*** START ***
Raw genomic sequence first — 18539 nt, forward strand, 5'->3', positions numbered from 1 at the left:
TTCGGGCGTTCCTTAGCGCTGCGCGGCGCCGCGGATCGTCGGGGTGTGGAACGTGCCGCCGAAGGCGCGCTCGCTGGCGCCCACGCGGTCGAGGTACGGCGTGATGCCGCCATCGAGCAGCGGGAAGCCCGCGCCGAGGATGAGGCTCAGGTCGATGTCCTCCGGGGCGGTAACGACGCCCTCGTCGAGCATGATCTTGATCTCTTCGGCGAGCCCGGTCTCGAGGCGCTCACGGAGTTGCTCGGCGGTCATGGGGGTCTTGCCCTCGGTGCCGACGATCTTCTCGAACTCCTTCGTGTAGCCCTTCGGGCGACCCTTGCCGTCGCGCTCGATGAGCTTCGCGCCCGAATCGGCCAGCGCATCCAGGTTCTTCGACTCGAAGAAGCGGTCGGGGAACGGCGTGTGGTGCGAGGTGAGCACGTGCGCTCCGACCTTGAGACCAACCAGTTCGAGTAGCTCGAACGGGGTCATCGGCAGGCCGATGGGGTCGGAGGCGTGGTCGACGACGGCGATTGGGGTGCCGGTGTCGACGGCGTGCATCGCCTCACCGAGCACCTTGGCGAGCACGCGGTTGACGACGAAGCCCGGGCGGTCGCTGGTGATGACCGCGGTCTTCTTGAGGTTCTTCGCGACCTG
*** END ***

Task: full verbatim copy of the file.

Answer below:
Raw genomic sequence first — 18539 nt, forward strand, 5'->3', positions numbered from 1 at the left:
TTCGGGCGTTCCTTAGCGCTGCGCGGCGCCGCGGATCGTCGGGGTGTGGAACGTGCCGCCGAAGGCGCGCTCGCTGGCGCCCACGCGGTCGAGGTACGGCGTGATGCCGCCATCGAGCAGCGGGAAGCCCGCGCCGAGGATGAGGCTCAGGTCGATGTCCTCCGGGGCGGTAACGACGCCCTCGTCGAGCATGATCTTGATCTCTTCGGCGAGCCCGGTCTCGAGGCGCTCACGGAGTTGCTCGGCGGTCATGGGGGTCTTGCCCTCGGTGCCGACGATCTTCTCGAACTCCTTCGTGTAGCCCTTCGGGCGACCCTTGCCGTCGCGCTCGATGAGCTTCGCGCCCGAATCGGCCAGCGCATCCAGGTTCTTCGACTCGAAGAAGCGGTCGGGGAACGGCGTGTGGTGCGAGGTGAGCACGTGCGCTCCGACCTTGAGACCAACCAGTTCGAGTAGCTCGAACGGGGTCATCGGCAGGCCGATGGGGTCGGAGGCGTGGTCGACGACGGCGATTGGGGTGCCGGTGTCGACGGCGTGCATCGCCTCACCGAGCACCTTGGCGAGCACGCGGTTGACGACGAAGCCCGGGCGGTCGCTGGTGATGACCGCGGTCTTCTTGAGGTTCTTCGCGACCTG